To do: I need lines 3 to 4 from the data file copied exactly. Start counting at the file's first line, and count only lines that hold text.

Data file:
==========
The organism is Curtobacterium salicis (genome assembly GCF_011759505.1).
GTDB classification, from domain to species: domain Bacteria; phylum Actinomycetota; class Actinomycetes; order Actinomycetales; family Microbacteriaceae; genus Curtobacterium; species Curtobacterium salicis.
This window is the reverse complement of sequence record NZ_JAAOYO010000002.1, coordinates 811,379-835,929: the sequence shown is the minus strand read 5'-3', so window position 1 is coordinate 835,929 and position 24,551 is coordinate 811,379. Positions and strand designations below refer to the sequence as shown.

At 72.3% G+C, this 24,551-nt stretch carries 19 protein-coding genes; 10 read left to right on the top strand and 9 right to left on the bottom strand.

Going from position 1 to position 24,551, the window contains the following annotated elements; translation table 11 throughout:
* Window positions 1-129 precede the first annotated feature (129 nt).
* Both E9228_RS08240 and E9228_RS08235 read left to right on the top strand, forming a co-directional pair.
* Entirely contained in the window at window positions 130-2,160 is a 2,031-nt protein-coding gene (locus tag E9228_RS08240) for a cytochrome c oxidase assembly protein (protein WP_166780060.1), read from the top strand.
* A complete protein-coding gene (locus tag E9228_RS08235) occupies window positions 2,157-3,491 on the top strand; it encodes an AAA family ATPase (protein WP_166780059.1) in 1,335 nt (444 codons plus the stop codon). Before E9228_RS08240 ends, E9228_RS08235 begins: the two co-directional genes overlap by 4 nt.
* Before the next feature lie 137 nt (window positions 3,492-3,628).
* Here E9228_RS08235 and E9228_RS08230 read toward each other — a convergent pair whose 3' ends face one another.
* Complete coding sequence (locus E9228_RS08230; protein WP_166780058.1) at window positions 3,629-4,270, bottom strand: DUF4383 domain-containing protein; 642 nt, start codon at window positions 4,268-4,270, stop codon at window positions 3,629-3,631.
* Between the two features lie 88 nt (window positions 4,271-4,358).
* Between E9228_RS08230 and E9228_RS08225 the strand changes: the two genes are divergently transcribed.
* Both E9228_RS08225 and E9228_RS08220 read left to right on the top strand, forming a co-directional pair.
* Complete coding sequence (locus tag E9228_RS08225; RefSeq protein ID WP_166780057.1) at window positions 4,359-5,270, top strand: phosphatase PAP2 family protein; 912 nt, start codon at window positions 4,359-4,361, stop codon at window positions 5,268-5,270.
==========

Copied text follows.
This window is the reverse complement of sequence record NZ_JAAOYO010000002.1, coordinates 811,379-835,929: the sequence shown is the minus strand read 5'-3', so window position 1 is coordinate 835,929 and position 24,551 is coordinate 811,379. Positions and strand designations below refer to the sequence as shown.

At 72.3% G+C, this 24,551-nt stretch carries 19 protein-coding genes; 10 read left to right on the top strand and 9 right to left on the bottom strand.